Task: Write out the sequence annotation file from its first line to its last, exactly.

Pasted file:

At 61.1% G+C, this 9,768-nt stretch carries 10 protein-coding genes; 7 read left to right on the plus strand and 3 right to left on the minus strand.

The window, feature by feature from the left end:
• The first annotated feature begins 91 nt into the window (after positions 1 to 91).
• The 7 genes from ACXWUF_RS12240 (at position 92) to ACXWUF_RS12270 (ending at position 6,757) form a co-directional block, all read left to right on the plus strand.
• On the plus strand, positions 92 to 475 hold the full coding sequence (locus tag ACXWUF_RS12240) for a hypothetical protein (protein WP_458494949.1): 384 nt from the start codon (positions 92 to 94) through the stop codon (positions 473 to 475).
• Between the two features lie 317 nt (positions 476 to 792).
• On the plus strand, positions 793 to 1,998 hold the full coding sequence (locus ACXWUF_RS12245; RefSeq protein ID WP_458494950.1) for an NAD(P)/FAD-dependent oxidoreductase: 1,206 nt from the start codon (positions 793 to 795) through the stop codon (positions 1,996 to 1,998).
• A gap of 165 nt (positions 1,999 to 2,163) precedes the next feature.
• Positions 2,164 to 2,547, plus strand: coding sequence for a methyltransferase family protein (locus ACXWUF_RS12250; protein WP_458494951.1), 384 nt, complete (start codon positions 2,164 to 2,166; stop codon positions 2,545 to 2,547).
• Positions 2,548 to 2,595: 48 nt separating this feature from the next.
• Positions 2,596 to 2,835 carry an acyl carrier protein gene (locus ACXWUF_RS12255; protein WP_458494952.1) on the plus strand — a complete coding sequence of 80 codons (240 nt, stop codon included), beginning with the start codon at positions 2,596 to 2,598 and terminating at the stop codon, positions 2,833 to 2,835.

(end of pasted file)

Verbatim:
At 61.1% G+C, this 9,768-nt stretch carries 10 protein-coding genes; 7 read left to right on the plus strand and 3 right to left on the minus strand.

The window, feature by feature from the left end:
• The first annotated feature begins 91 nt into the window (after positions 1 to 91).
• The 7 genes from ACXWUF_RS12240 (at position 92) to ACXWUF_RS12270 (ending at position 6,757) form a co-directional block, all read left to right on the plus strand.
• On the plus strand, positions 92 to 475 hold the full coding sequence (locus tag ACXWUF_RS12240) for a hypothetical protein (protein WP_458494949.1): 384 nt from the start codon (positions 92 to 94) through the stop codon (positions 473 to 475).
• Between the two features lie 317 nt (positions 476 to 792).
• On the plus strand, positions 793 to 1,998 hold the full coding sequence (locus ACXWUF_RS12245; RefSeq protein ID WP_458494950.1) for an NAD(P)/FAD-dependent oxidoreductase: 1,206 nt from the start codon (positions 793 to 795) through the stop codon (positions 1,996 to 1,998).
• A gap of 165 nt (positions 1,999 to 2,163) precedes the next feature.
• Positions 2,164 to 2,547, plus strand: coding sequence for a methyltransferase family protein (locus ACXWUF_RS12250; protein WP_458494951.1), 384 nt, complete (start codon positions 2,164 to 2,166; stop codon positions 2,545 to 2,547).
• Positions 2,548 to 2,595: 48 nt separating this feature from the next.
• Positions 2,596 to 2,835 carry an acyl carrier protein gene (locus ACXWUF_RS12255; protein WP_458494952.1) on the plus strand — a complete coding sequence of 80 codons (240 nt, stop codon included), beginning with the start codon at positions 2,596 to 2,598 and terminating at the stop codon, positions 2,833 to 2,835.